DarkElf On the Field of Swords

- Lothithil
Stand on the highest tower in Gondolin
And look you out over this marvel;
As ripples in a crystal pool
The rings of the city spread
And light flows through the walls
And fountains spill in the squares
And music echoes in the halls
A chorus of thousands of fair voices
Not competing but in harmony

Delicate as a fish-bubble it appears
But in it's very bones are strength
The green fields are venue for contest
Early morn until beyond the dusk
Armour shine on breast and helm
Swords gleam in the light, and bowstring sing
Horses run with riders, calling
Sport and practice war
As beautiful to dark eyes as tapistries
And I am drawn there

In his company I have spent
Moments like years to memory's purchase
And of a day of brilliant sun
I shielded myself beneath a woven visor
And went forth alone with my blue-bladed sword
To find a willing fight
An Elf can sharpen her sword only
So many times, then she must hone herself

Like dancers they partner, leaping and whirling
With blades flashing and armour ringing
I wander about, and find no nod or hailing hand
The warriors of Turgon are wary of me yet
Dressed in my fur and leather gear
So I sit and watch, and learn from the seeing
And my hands itch for the weight of my weapon.

"I will partner you, DarkElf," a voice calls, and I stand, squinting against the light off of a white cloak and silver breastplate that dazzles my shaded eyes.

"My Lady Idril." I bow, and she laughs and returns the respect.

"When I dress in armour for warsport, you hardly need call me Lady," she said, taking my arm and leading me toward the center of the floor. "You may call me Rondhiel while we fight."

The warriors of Turgon practiced their sword and hand-fighting on a green sward of grass not far from the outside of the innermost gate. Here the sun did gleam above the trees of shade, and catch full the polished metal and set it ablaze. I tilt my head up, throwing off the shade to ready myself for action, tho I cannot bring myself to draw first on her. "You wish to fence with me, Rondheil? What can a DarkElf teach one such as you? I employ the stealth and hunger of the predator in my style. I would learn the way of the singing blade that your father's soldiers use."

Idril drew out her long sword, and the blade was etched and glowed fair and deadly, and she become no lady in my eyes, but Rondhiel indeed, and my blade leapt in my hand and I crouched and turned as she circled. "I can teach you this way, if you will promise me that you will spar with me until I declare a halt, or first blood is drawn."

A protest on my lips is lost in her first lunge. I leap and sprawl to avoid ending the fight with my own spilling, and my doubts I fling away with my hat. She is armoured and swings her long sword like a dancer piroettes to the flute. I wind my cloak around my arm and test her, finding no gap in her defense. Our laughter and shouts clear the floor, and the warriors watch in awe and shock as the king's daughter teaches the DarkElf to run.

"Morlothiel, you must not be afraid to strike at me! Your blade has not touched me once! How can I learn if you don't return?" She spoke evenly as she laid about me with her hand of steel, and I leaped and dodged and sang back.

"Rondhiel, if there were an opening through which I could strike, I would mark your fair skim but slightly, for only a brief chance to pause and draw breath. But you have the mastery of me."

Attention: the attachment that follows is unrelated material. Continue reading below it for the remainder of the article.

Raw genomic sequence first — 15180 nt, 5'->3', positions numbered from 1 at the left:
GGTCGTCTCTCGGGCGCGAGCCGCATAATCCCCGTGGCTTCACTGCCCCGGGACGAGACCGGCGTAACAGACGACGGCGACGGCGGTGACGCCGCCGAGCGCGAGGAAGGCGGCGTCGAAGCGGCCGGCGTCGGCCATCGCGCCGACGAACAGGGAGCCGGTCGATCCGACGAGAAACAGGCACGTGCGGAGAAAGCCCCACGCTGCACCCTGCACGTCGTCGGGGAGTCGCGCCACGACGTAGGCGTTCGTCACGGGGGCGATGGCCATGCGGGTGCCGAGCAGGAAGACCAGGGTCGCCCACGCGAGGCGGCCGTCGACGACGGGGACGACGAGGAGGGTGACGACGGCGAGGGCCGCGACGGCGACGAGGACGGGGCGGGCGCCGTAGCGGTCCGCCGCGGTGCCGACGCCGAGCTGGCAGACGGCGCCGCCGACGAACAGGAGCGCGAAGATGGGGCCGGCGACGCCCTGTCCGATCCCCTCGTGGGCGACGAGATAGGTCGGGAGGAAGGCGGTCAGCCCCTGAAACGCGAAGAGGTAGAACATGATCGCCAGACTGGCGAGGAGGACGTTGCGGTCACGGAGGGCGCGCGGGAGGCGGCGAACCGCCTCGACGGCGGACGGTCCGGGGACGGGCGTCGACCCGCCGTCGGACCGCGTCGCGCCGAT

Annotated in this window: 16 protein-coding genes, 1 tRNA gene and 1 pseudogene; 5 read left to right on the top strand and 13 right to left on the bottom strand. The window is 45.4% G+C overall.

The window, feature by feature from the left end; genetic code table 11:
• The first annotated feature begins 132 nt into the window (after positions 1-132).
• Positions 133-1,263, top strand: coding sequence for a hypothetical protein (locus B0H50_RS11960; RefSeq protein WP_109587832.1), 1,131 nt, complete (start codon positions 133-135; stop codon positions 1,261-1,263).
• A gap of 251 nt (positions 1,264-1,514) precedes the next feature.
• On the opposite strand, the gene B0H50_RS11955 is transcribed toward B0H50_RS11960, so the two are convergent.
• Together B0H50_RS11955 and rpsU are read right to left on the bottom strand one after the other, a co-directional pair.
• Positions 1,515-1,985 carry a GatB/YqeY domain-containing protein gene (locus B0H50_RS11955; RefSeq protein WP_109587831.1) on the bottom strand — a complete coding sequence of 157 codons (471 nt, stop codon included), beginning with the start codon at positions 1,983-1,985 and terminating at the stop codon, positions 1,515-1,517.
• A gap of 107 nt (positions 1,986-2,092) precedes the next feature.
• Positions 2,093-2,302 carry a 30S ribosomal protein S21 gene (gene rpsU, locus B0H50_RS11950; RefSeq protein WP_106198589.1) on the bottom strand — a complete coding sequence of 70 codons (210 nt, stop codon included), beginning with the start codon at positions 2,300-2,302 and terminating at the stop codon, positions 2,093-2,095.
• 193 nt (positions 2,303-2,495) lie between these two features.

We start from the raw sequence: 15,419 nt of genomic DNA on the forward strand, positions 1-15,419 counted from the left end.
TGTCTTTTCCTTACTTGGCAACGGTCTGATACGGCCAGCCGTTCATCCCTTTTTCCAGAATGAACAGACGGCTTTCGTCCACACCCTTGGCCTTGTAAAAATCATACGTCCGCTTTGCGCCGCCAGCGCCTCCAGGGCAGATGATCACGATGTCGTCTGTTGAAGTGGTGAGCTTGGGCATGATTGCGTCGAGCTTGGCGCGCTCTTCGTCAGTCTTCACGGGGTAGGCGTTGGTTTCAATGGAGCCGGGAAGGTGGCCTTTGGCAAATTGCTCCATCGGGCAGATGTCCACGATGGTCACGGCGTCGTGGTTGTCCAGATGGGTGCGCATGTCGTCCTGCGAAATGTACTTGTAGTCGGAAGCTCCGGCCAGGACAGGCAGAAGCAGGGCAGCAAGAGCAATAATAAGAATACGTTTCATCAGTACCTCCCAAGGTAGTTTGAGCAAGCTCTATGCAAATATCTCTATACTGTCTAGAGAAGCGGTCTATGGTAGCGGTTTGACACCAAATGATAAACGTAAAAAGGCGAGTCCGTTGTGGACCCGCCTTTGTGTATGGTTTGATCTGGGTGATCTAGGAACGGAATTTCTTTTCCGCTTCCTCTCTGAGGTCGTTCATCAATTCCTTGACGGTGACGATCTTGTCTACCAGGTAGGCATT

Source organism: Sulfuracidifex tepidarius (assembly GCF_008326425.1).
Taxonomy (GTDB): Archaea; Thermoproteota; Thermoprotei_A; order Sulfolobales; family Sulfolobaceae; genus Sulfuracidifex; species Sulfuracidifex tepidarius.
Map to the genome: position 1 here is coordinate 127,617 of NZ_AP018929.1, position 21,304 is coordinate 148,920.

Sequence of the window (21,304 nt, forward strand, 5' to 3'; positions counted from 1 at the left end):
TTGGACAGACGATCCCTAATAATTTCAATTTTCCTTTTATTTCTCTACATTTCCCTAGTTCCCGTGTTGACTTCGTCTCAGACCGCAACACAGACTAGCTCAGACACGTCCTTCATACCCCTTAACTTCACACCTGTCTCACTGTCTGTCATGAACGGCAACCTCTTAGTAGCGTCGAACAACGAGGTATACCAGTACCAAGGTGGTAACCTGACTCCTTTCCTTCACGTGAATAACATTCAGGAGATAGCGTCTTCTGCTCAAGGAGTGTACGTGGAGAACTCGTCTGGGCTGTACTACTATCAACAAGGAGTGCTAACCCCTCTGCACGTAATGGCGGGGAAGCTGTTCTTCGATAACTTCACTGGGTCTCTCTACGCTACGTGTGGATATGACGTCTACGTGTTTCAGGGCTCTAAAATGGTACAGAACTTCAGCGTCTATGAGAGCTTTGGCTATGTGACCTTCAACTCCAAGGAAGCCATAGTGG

She snorted, and pressed an attack. "Nonsence! You are not trying! Attack me! Do not treat me like a lady! When I have Hadhafang at your throat, you will not see me as a lady."

I beat aside her attack, and returned with a sweeping leg that brought her to the ground, and her sword flew from her hand. I spun and brought my blade around, but was stayed suddenly by a dozen sharp points that bared my way to the princess. I froze and lowered my weapon.

Idril laughed and stood up, dusting herself. "Release her! What do you mean, interrupting our practice? I was just about to learn her secrets! Away and be off!" She chased the warriors away, and gave me her gloved hand. I took it with a smile, and ducked as Hadhafang sang where my head had been. I pivoted, still clutching Idril's hand, and we twirled and fenced, our fingers touching and blades biting one another in a flurry of sparks.

For hours we danced thus, and she would knock my blade from my hand, and I would lean away like a reed and tackle her like a tiger. We rolled in the dust and crushed the grasses, and the hands of Turgon watched and shouted and called advice, at last relaxed that I would not bring harm to their princess.

Sweat covered my body, and from half a dozen places did my blood seep, and on her white garments between the silver plates did stains appear, and who had bled first is unknown, for we did not stop at that mark. Only when both of us were standing idle for a long moment, seeking a weakness and neither finding, did we lower our blades and begin to laugh. I sat on the churned ground, and she tossed down her sword and called truce.

"Morlothiel, you are a skilled fighter, and may I never meet you in the dark forest or beneath moon, for I precieve that only the brillance of the sunlight has slowed your hand and eye, and given me an edge over you."

"Rondhiel, I would fear meeting you in shade or shine, and a tireless and fell opponent you are. May we never meet in conflict ever, for I know how it would end. Let us cross blades only in sport!"

"It shall be so, DarkElf! Come with me now, and sheath your sword. I have the appetite of ten Elves, and I wish to speak with you on light matters while we dine. Come!"

Leaning upon one another, we staggerd back into the city, laughing at the thought of how we must appear, two battle-worn maidens in a city of crystal beauty, dirt on our faces and stones in our boots. My hands were tired, but the itch was gone, and my heart was lighter within me.